At Sightline Institute, our efforts focus on building sustainable communities throughout Cascadia; we believe we are all in this place together, sharing its burdens and benefits, rising or falling as one. Sightline stands for strong communities. To ensure our communities thrive, we must also work together to support the unique organizations addressing the complex challenges our neighbors encounter.  

With Giving Tuesday happening today, Sightline is encouraging folks to give to causes close to their hearts and to bolster their local communities. If you’re seeking inspiration, our team has curated a list of impactful organizations that have captured our hearts this Giving Tuesday. On this global day of generosity, we hope that Sightline readers and fans will help support sustainable and strong communities. 

Community Cycling Center 

Portland’s Community Cycling Center expands the community’s access to bicycling, giving more people a chance to use all that beautiful bike infrastructure across the city. It provides educational classes, repairs, low-cost bikes and parts, and other services to help get people out and about on (approximately) two wheels. Or if policy reports are more your style, they also provide crucial research on the barriers to bicycling across all parts of Portland. –Jay Lee 

Ballard Food Bank 

I really love the local food bank because of the way it is structured. It provides such amazing opportunities for local members of the community to be respected and treated with dignity. I particularly love the fact that the food items are set up in a grocery shop-like fashion that allows individuals to browse the shelves for what they need. There are also options for prepared food that does not require a kitchen. Even something as simple as a mail program for people to pick up their mail for free without a mailing address increases the respect for an individual immensely. I am proud to know that they serve all of Seattle. –Nashrah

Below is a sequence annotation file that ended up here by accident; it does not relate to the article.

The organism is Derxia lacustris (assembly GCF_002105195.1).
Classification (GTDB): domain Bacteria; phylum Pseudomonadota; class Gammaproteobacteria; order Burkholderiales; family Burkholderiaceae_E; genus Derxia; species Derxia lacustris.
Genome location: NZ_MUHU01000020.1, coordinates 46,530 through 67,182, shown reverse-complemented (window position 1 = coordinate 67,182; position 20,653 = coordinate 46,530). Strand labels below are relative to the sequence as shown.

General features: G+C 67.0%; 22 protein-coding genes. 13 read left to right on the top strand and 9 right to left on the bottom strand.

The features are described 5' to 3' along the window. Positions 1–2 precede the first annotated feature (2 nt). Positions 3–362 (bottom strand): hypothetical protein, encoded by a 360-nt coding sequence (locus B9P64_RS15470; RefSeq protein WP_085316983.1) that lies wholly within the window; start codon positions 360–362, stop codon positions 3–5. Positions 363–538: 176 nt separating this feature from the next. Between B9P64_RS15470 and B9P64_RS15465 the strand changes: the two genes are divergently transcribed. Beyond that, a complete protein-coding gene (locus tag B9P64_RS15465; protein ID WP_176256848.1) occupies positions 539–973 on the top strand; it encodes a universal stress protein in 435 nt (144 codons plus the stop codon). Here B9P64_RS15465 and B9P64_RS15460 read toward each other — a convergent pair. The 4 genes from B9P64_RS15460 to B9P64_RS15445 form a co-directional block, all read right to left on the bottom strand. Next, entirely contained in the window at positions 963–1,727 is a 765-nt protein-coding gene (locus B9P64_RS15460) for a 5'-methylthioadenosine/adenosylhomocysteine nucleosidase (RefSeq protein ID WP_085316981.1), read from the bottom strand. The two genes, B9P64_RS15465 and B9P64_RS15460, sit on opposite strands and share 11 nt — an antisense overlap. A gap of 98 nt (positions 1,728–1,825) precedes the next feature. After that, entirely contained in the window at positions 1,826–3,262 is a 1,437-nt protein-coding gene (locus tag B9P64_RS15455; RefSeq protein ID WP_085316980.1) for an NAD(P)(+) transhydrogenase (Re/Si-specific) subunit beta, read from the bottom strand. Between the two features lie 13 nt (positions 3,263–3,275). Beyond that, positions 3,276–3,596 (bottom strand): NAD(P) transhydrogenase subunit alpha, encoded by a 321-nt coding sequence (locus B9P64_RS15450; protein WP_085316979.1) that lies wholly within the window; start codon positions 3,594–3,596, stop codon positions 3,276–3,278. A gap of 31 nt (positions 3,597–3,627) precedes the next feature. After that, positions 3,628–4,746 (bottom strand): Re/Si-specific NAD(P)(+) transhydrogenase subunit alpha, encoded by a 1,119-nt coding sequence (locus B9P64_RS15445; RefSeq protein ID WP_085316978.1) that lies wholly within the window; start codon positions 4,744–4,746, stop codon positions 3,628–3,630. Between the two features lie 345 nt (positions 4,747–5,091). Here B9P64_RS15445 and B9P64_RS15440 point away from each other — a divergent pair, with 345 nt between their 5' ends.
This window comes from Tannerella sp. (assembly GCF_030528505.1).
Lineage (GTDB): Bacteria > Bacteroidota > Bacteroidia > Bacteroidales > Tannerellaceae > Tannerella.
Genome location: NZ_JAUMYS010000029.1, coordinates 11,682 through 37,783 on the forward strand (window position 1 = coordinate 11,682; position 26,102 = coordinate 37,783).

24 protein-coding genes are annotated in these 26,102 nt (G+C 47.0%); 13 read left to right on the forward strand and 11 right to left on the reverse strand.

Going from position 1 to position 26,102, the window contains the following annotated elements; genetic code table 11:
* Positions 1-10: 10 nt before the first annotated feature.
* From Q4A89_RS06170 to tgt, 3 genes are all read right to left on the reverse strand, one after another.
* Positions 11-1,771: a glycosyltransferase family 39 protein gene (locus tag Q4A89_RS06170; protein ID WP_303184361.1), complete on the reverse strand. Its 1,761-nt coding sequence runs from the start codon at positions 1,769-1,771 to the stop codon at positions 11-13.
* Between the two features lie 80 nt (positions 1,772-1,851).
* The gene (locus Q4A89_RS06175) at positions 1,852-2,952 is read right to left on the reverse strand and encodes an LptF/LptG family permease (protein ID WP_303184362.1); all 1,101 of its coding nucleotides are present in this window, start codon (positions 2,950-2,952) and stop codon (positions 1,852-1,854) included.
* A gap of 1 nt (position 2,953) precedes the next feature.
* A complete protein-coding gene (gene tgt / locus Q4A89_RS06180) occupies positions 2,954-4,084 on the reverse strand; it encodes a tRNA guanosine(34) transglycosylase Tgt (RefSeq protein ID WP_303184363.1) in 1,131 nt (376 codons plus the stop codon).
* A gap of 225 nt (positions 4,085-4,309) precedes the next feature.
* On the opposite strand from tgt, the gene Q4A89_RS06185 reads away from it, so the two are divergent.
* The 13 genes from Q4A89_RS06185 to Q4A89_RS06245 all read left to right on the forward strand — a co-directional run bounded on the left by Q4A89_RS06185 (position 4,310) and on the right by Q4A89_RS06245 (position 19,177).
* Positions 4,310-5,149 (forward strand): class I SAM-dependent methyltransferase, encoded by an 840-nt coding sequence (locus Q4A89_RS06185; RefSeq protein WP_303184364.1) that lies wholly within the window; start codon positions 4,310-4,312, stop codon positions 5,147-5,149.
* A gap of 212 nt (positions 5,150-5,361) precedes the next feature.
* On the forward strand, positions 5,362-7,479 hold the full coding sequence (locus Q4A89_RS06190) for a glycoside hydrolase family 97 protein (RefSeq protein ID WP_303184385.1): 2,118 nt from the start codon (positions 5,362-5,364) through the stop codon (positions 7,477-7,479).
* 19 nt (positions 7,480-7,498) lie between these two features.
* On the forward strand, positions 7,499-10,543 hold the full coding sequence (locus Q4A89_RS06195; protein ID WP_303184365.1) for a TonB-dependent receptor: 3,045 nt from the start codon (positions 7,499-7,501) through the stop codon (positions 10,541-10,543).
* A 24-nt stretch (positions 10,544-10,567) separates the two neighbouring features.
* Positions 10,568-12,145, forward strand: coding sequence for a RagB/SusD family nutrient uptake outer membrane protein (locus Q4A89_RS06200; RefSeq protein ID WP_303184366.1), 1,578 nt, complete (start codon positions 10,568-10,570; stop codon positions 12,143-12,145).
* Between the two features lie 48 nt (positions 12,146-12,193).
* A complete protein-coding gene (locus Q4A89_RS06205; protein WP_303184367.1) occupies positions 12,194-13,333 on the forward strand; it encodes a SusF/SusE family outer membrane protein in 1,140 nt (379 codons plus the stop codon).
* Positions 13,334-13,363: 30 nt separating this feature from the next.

Wing Luke Museum 

The Wing Luke Museum in Seattle’s Chinatown International District focuses on the culture, art, and history of Asian Americans, Native Hawaiians, and Pacific Islanders. The Sightline staff had the privilege of participating in one of the museum’s informative and moving neighborhood walking tours during our annual retreat this summer. We learned about the history of dispossession, displacement, and incarceration of Seattle residents of Japanese descent in WWII and the destruction of much of the city’s once 20-block-long Japantown, as well as heard inspiring stories of resilience and community in the neighborhood. The Wing Luke Museum was unfortunately the victim of a racially motivated attack earlier this year. I recommend supporting this important institution, whose importance stretches beyond Seattle. –Emily Moore